I woke up on Tuesday incredibly relieved, refreshed, and emotionally secure. I didn’t realize how out of sorts I was until I was out of the thick of things but the positive emotions that woke with me also made me realize just how worn out and exhausted I was. The difference between Monday and Tuesday was that the eviction process and limbo status we had been in had finally finished. I woke up in my friend’s apartment in Boston, all of my belongings in Conway NH, and not really having a solid plan of next steps. However, this instability and the fluctuations to come are much less stressful, and even a welcome alternative,to an impending eviction.
These past few months have been incredibly stressful, emotional, and just plain terrible to navigate. We knew that the house would be sold and that we’d be asked to leave. But it took forever for the sale to go through. Each week we waited for an e-mail or letter saying that the house had been sold. Sometimes we’d go weeks without hearing anything and other times we’d be told of a new sale date that would eventually fall through. This was life from April through October. Six months.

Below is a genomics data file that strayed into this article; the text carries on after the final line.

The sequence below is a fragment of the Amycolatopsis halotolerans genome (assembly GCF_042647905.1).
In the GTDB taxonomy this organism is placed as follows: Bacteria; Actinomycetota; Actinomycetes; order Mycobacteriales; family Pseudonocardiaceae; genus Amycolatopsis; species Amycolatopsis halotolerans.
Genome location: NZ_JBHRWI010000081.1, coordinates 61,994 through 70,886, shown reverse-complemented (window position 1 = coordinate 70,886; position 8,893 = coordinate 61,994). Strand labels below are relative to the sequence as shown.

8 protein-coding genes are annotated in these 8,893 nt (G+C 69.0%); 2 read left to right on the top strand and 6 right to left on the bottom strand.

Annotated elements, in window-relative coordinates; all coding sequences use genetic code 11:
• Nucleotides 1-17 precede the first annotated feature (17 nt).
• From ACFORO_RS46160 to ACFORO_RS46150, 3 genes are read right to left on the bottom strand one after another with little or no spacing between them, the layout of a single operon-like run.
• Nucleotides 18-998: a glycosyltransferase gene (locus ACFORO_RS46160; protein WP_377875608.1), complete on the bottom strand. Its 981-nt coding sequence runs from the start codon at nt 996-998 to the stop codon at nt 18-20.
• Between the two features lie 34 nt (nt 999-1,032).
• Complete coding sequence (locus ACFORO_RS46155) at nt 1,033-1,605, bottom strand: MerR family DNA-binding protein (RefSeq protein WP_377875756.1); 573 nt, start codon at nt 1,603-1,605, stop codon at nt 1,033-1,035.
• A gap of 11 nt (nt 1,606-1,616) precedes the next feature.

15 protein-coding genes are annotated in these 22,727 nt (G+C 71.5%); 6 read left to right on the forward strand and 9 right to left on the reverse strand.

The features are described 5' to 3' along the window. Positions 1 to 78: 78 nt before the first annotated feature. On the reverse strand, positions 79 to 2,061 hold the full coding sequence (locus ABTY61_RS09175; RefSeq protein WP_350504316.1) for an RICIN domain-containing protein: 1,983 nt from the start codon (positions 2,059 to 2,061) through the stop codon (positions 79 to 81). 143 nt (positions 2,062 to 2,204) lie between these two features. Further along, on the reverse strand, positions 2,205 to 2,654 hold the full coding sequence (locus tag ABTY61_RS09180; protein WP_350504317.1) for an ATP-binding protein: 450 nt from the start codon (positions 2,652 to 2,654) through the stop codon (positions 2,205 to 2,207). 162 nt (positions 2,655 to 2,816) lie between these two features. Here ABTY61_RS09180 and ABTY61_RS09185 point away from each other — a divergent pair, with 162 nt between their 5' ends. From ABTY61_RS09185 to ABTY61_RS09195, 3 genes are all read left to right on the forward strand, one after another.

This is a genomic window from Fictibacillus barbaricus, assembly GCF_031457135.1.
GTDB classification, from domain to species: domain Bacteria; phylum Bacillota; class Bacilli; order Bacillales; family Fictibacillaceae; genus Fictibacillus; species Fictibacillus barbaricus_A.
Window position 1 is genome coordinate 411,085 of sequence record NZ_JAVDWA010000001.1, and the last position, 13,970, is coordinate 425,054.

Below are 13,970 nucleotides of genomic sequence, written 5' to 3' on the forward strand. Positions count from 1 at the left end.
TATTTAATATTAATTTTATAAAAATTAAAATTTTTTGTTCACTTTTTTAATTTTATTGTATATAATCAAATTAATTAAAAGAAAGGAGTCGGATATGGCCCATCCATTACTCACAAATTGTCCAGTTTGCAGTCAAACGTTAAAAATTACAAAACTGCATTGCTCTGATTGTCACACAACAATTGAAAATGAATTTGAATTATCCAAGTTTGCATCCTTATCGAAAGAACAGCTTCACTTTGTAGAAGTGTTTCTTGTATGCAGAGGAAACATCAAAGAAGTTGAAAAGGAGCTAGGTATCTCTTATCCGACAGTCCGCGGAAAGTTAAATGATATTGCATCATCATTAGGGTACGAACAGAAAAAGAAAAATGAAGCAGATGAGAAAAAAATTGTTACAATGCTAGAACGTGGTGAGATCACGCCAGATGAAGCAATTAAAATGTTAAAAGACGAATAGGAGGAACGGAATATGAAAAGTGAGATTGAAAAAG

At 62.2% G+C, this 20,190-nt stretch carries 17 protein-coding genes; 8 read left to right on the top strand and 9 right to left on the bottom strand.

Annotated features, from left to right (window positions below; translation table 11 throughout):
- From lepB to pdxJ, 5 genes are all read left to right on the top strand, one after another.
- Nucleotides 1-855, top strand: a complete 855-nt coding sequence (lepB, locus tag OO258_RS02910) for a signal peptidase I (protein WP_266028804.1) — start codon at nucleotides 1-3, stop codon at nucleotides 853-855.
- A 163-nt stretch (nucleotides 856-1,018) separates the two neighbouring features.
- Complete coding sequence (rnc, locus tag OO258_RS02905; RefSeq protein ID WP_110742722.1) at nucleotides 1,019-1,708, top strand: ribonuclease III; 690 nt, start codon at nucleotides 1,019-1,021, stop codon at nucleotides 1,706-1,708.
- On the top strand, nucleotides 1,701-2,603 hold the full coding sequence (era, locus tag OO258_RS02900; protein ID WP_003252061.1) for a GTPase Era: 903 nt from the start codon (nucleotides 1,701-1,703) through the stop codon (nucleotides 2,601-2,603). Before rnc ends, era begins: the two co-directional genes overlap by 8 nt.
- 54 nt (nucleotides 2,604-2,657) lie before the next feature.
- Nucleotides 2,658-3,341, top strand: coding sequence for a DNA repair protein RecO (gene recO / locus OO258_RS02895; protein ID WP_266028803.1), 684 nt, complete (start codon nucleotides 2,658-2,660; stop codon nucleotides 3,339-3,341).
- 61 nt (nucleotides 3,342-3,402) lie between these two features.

The other two units vacated long before we finally did but moving wasn’t really an option for us. I was unemployed and we didn’t have the excess money to put down first/last, a security deposit, broker’s fee, and moving costs. Additionally, we were in affordably priced housing in JP. It was below market value when we first moved in and the rent was never increased. For us to look at the rental market in JP and surrounding areas was overwhelming.
The apartment we just vacated was our home for the past 2.5 years and it was the
longest I had ever lived anywhere since college. It was the first time I considered where I was living as my home rather than just another apartment or place to land. I didn’t want to give up everything that my partner, my communities, and I had created there and the memories that were inside of it.